Staying put and thinking big

A Bangkok textile company is bucking the trend of relocating abroad in search of cheaper labour

While textile and garment manufacturers have been driven to invest in neighbouring countries to tap low-cost labour, a medium-sized Thai company has found ways to stay afloat without thinking of relocation.

Founded 20 years ago by his father as solely a textile manufacturer, TTH Knitting (Thailand) Co has no plans to relocate its factory from Bangkok, although the daily minimum wage rose 40% to 300 baht earlier this year, says 31-year-old Kittipong Ruayfuphan, the company's marketing manager.

With slightly more than 220 workers compared with 400 employed in most medium-sized ventures in the industry, TTH has invested heavily in machinery since Mr Kittipong had a say in the management team after graduating with a business administration degree from California State University seven years ago.

"We want to be something modern like a one-stop service company that provides everything from weaving and sewing textiles, producing digital prints and 3D embroidery to designing patterns and sending them to our customers," said Mr Kittipong, adding that the company does not have a limit on the minimum amount of orders.

While the old business model involved hiring subcontractors for different types of work, TTH produces its own fabrics and stocks them in order to create a fast lead time of 25 days at the earliest _ a figure Mr Kittipong claims is the fastest in the industry's medium-sized businesses.

The company currently has fabric worth 20 million baht in stock.

"The only thing we aren't involved in is the dyeing process, as Bangkok has strict regulations regarding the release of waste water," said Mr Kittipong.

Around 10 years ago, the company produced licensed shirts such as those featuring Doraemon, Sailor Moon and Pokemon, but faced losses due to copycats.

After years of developing new ways of doing business, the company is now making a profit.

Now a made-to-order company, TTH's products include polo shirts, T-shirts, uniforms, pants, jackets, hats, towels and other textile products under the Mixprint brand.

Shirts and polo shirts account for 60% of production, uniforms make up 30% and the remainder are other products such as aprons, towels and hats.

The company also produces value-added T-shirts such as the ventilator Mix-Tech, which costs 30 baht more than normal shirts.

Apart from the various services they provide, TTH also puts emphasis on advanced machinery with a combined value of 200 million baht.

This has enabled the company to not only improve the quality of its products but also employ fewer workers. For instance, the printing section used to have around 150 workers, but now 15 work together with three machines. If a worker in the packaging section, for instance, is away, another employee can easily replace him or her by only pressing buttons, said Mr Kittipong.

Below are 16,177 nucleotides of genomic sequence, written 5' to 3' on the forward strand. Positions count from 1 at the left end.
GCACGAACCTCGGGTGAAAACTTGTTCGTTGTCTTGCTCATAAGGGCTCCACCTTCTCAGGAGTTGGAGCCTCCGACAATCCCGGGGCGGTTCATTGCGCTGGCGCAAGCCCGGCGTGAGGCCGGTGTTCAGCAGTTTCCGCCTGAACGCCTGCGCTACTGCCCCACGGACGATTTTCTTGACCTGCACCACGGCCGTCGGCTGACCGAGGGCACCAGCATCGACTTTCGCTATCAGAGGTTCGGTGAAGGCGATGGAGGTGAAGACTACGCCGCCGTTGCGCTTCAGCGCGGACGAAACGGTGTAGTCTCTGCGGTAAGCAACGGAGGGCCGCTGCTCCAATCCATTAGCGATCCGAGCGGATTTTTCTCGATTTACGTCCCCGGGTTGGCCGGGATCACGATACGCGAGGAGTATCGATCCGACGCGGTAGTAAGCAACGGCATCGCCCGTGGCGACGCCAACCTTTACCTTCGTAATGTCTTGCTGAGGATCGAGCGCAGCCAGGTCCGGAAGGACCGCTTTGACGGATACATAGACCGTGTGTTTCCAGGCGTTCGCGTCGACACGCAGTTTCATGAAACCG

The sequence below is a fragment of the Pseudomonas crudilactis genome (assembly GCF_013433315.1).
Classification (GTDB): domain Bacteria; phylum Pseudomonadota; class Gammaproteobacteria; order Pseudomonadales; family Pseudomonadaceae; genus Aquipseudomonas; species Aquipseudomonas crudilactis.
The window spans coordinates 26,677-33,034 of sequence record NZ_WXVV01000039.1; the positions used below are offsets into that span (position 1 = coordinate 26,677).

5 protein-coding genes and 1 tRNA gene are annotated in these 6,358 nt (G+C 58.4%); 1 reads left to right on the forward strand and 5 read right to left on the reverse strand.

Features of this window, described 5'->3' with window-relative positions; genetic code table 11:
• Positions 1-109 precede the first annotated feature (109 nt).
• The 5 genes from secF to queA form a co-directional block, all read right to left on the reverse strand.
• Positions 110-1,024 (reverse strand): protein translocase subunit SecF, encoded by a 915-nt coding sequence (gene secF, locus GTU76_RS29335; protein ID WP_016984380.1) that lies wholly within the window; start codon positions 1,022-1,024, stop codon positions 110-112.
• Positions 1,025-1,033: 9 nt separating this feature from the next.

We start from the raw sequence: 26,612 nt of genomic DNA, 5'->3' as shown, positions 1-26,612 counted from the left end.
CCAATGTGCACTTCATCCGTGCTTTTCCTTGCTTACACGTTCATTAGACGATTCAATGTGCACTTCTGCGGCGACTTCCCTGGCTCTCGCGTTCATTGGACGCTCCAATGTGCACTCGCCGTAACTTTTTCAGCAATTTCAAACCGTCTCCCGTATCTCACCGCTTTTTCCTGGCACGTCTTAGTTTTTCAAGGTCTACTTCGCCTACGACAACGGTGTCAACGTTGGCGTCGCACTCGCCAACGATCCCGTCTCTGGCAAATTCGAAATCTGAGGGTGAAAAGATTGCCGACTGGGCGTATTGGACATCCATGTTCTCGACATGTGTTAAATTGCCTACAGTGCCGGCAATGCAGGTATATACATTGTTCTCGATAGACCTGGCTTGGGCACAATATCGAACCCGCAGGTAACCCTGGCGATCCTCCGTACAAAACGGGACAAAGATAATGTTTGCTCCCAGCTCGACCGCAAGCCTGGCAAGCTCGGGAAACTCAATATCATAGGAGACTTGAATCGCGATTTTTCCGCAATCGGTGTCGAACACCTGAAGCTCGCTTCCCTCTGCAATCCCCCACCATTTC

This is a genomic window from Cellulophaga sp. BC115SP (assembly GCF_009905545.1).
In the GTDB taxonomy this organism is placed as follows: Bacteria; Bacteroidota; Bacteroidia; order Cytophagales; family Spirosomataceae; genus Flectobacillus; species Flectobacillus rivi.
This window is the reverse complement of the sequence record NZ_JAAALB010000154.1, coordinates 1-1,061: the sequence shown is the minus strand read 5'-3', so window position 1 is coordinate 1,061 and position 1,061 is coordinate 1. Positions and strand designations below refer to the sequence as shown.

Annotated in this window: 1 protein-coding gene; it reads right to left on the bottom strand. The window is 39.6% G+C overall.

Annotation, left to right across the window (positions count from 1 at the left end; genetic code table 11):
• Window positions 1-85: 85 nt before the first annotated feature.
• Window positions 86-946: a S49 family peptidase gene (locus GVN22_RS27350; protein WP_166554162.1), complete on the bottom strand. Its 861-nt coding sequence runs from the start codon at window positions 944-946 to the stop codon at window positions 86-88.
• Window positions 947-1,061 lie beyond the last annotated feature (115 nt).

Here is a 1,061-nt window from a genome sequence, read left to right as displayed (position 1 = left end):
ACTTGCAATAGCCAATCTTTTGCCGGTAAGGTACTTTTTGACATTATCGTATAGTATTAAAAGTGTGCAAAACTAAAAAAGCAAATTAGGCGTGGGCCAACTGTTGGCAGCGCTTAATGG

Despite Mr Kittipong's reluctance to use foreign labour, who make up 30% of the company's workers, he said the turnover for Thai employees is high. Both Thai and migrant workers receive wages of at least 300 baht per day, with a minimum of 330-350 baht per day for skilled workers.

The government's policy to increase minimum wages has so far led costs to increase by 12-18%, said Mr Kittipong.

The company is currently looking for a plot in Bangkok's neighbouring Samut Sakhon province to construct a new factory at a cost of 200 million baht. The new facility is expected to triple production capacity from the current 900,000 units per month, as the existing factory on a three-rai plot cannot be expanded.

"I have not thought about expanding to other countries, as some who have invested in Laos and Cambodia have already pulled out due to labour costs and poor infrastructure," he said.

Although wages in Cambodia are lower than in Thailand, Mr Kittipong said buyers actually have a control on the profit margin, while low wages allow factories to sell products at low prices.

Asked whether he plans to list TTH on the Stock Exchange of Thailand to mobilise funds from the public for business expansion, Mr Kittipong said the company has to grow 10 times in volume before entering the SET.

Meanwhile, TTH is fine with exporting 20% of its products to Japan, Singapore and Italy, as it still can't keep up with domestic demand, he said.

"We still need to stay in Bangkok and surrounding provinces in order to serve the demand of our customers who want a fast lead time," he said.

The company five years ago purchased a raft of Thai domain names, including for shirts,,, for hats, and for aprons.

"This is so that if someone asks me what I do, I can just easily tell them to look up, which is easy to remember," said Mr Kittipong.

About the author

Writer: Nanchanok Wongsamuth
Position: News Reporter